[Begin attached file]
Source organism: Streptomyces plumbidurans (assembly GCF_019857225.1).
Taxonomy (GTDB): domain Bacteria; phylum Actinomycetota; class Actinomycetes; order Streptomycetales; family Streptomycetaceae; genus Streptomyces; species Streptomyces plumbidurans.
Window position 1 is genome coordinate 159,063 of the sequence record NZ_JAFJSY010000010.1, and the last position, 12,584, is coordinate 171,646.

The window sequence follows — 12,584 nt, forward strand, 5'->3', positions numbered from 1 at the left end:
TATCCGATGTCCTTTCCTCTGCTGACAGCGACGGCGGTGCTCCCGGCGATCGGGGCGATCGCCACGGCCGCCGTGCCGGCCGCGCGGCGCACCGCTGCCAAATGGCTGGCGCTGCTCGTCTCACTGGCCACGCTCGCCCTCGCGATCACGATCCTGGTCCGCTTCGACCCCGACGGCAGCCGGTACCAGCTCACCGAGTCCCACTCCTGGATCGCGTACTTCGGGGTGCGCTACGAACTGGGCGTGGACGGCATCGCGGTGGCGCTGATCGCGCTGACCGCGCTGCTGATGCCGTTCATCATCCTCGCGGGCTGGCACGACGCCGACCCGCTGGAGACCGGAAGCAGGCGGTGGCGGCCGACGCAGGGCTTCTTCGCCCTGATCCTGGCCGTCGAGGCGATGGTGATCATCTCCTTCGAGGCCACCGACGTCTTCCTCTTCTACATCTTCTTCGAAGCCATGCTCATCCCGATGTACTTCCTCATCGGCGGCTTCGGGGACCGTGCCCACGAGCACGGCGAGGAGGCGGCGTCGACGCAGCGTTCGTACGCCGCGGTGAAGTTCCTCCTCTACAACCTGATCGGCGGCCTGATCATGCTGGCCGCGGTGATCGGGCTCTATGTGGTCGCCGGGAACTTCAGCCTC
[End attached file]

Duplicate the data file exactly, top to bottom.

Source organism: Streptomyces plumbidurans (assembly GCF_019857225.1).
Taxonomy (GTDB): domain Bacteria; phylum Actinomycetota; class Actinomycetes; order Streptomycetales; family Streptomycetaceae; genus Streptomyces; species Streptomyces plumbidurans.
Window position 1 is genome coordinate 159,063 of the sequence record NZ_JAFJSY010000010.1, and the last position, 12,584, is coordinate 171,646.

The window sequence follows — 12,584 nt, forward strand, 5'->3', positions numbered from 1 at the left end:
TATCCGATGTCCTTTCCTCTGCTGACAGCGACGGCGGTGCTCCCGGCGATCGGGGCGATCGCCACGGCCGCCGTGCCGGCCGCGCGGCGCACCGCTGCCAAATGGCTGGCGCTGCTCGTCTCACTGGCCACGCTCGCCCTCGCGATCACGATCCTGGTCCGCTTCGACCCCGACGGCAGCCGGTACCAGCTCACCGAGTCCCACTCCTGGATCGCGTACTTCGGGGTGCGCTACGAACTGGGCGTGGACGGCATCGCGGTGGCGCTGATCGCGCTGACCGCGCTGCTGATGCCGTTCATCATCCTCGCGGGCTGGCACGACGCCGACCCGCTGGAGACCGGAAGCAGGCGGTGGCGGCCGACGCAGGGCTTCTTCGCCCTGATCCTGGCCGTCGAGGCGATGGTGATCATCTCCTTCGAGGCCACCGACGTCTTCCTCTTCTACATCTTCTTCGAAGCCATGCTCATCCCGATGTACTTCCTCATCGGCGGCTTCGGGGACCGTGCCCACGAGCACGGCGAGGAGGCGGCGTCGACGCAGCGTTCGTACGCCGCGGTGAAGTTCCTCCTCTACAACCTGATCGGCGGCCTGATCATGCTGGCCGCGGTGATCGGGCTCTATGTGGTCGCCGGGAACTTCAGCCTC